Do not associate with others if you are experiencing respiratory symptoms such as fever, cough, shortness of breath, sore throat, runny or stuffy nose, body aches, headache, chills or fatigue. Currently, the Centers for Disease Control and Prevention recommends persons with COVID-19 symptoms who were directed to self-isolate may discontinue isolation under the following conditions: At least 3 days (72 hours) have passed since recovery defined as resolution of fever (100 degrees F or 37.8 degrees C) without the use of fever-reducing medications; and, improvement in respiratory symptoms; and, at least 7 days have passed since symptoms first appeared. Medications, like Tylenol, may temporarily reduce a Coronavirus fever, but it will return within 24 hours. So, don’t think it’s over.
PROACT the Trust’s Prescription Benefit Manager, has instituted a COVID-19 hotline at (866) 287-9885 for any concerns regarding resupplies of pharmaceuticals you receive from them.
CANARX provides Brand Name maintenance drugs where there is a 90-day supply of medication. If you have a prescription with CanaRx, you will receive a phone call. They have begun to reach out, in advance, to patients coming due for refills and are willing to issue refills up to 30-days early for patients concerned about possible supply shortages.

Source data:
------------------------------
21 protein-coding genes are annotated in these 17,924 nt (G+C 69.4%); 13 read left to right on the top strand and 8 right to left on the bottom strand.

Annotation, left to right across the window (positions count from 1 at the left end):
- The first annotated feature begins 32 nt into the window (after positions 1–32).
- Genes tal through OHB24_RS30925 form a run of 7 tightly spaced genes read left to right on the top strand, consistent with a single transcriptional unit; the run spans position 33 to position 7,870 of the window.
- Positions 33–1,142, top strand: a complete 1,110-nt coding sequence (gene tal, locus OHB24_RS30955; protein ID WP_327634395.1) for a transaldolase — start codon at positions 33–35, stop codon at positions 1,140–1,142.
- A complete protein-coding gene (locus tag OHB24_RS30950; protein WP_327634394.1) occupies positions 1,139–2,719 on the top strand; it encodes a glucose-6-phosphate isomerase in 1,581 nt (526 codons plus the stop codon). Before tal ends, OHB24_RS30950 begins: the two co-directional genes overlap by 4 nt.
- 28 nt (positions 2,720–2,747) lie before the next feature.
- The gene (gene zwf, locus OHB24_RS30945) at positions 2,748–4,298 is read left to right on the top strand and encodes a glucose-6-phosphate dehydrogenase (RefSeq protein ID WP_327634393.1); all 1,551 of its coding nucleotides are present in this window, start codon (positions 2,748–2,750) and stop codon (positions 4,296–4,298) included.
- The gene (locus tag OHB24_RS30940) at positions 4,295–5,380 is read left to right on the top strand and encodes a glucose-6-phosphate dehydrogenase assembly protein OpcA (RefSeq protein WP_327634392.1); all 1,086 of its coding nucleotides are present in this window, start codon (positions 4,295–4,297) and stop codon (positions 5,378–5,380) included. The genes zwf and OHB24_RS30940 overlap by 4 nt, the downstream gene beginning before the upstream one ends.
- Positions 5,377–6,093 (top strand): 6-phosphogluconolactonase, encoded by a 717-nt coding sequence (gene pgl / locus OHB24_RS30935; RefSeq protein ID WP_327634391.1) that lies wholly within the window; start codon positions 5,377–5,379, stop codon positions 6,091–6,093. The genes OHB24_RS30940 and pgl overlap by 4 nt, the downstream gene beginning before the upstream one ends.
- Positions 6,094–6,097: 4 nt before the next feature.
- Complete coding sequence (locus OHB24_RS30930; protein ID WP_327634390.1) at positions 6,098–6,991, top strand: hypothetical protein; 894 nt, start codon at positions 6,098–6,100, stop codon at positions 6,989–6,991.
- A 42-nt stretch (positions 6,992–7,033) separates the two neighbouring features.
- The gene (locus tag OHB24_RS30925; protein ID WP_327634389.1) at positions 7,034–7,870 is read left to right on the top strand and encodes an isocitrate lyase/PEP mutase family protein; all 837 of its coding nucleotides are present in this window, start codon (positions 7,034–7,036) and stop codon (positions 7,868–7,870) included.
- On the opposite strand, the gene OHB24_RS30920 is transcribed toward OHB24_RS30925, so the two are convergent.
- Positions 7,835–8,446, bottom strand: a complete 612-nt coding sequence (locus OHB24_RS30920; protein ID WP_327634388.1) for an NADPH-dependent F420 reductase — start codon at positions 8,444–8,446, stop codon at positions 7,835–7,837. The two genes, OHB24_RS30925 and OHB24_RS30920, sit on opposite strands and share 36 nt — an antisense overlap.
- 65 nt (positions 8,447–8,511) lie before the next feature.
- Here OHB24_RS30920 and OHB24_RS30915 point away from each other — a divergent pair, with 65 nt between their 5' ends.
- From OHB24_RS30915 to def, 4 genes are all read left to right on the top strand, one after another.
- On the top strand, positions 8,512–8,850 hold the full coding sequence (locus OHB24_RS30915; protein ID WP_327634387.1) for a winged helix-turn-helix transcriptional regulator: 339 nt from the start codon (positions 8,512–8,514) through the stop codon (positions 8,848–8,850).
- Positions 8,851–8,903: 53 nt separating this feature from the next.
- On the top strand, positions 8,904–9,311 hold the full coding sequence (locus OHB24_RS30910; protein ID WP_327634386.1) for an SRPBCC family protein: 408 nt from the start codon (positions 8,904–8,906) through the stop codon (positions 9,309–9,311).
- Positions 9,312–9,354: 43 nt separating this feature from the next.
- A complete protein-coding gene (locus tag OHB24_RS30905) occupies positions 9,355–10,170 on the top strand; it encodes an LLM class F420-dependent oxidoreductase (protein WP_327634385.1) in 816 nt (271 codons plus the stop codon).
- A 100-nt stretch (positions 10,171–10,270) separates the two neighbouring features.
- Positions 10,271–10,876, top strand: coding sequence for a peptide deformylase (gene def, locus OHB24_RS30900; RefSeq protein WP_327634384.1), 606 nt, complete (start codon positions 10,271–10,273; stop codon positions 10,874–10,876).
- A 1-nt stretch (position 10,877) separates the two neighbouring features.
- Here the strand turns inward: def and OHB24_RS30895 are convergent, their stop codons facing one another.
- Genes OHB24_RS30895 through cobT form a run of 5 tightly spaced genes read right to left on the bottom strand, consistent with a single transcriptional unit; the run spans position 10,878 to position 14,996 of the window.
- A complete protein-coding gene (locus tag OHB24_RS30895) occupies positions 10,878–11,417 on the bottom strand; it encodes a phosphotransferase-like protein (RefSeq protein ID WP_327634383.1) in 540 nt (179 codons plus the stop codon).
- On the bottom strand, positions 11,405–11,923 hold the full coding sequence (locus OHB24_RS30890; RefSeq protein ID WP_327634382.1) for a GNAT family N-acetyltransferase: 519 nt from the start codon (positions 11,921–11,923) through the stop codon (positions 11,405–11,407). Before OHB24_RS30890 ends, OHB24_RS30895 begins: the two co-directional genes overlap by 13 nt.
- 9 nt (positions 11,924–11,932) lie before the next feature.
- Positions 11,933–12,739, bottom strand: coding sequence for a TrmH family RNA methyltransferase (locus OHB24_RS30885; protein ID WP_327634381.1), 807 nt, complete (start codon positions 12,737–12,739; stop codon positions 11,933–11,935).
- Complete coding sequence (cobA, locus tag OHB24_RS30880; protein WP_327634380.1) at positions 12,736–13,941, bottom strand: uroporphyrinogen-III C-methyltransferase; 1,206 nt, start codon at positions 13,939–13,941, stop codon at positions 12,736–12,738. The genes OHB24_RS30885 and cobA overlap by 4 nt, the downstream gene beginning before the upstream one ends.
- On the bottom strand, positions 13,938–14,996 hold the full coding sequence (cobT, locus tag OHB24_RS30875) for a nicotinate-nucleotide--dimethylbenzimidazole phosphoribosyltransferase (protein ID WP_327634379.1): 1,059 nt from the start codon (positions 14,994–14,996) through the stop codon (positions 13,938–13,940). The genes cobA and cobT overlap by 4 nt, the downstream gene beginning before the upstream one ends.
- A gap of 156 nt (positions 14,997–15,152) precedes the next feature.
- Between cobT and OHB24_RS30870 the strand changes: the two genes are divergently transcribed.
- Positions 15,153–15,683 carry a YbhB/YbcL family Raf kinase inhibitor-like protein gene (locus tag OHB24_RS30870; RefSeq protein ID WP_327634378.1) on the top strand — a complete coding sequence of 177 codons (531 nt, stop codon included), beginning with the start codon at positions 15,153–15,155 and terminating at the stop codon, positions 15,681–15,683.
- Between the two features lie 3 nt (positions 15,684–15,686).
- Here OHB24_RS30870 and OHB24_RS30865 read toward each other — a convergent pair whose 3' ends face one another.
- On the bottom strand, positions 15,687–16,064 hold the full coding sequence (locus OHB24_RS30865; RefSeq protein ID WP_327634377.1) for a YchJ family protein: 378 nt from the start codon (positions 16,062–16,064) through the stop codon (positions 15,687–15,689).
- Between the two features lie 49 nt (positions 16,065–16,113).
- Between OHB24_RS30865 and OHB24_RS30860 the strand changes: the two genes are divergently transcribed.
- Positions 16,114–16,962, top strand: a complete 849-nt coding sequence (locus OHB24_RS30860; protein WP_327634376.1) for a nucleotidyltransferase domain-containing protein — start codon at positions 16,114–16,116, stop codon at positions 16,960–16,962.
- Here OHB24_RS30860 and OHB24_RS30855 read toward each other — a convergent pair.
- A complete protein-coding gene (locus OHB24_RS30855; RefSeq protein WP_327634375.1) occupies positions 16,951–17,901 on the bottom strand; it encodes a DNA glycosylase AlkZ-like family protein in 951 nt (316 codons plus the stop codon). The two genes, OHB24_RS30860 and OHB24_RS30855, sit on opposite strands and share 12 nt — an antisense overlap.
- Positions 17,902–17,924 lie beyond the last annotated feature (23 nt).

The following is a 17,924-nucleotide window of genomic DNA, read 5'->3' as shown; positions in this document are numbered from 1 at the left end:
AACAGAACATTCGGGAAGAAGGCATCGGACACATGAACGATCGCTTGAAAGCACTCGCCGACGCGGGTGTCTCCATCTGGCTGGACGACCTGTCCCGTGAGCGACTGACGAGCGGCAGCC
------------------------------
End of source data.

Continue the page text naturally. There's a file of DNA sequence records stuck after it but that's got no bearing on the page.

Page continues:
If you have a scheduled office visit with your provider and would rather not physically go out to the office, contact your provider regarding an on-line meeting. If they can provide a Skype or Face Time meeting, have them pre-certify the reason for the meeting through the Trust Compliance office at: (844) KTF-Fund (583-3863). Approved on-line telemedicine office visits will be treated the same as a physical office visit.
No copays or cost-shares for COVID-19 testing. We’re waiving copays and cost-shares for COVID-19 testing. Only a health care provider or hospital can administer the test and send the sample to an approved lab for results.
No copays or cost-shares for COVID-19 diagnostic offices visits. We’re waiving out-of-pocket costs for COVID-19 testing-related visits with in-network providers, whether at a provider’s office, urgent care center, emergency room or via virtual care, through May 15, 2020.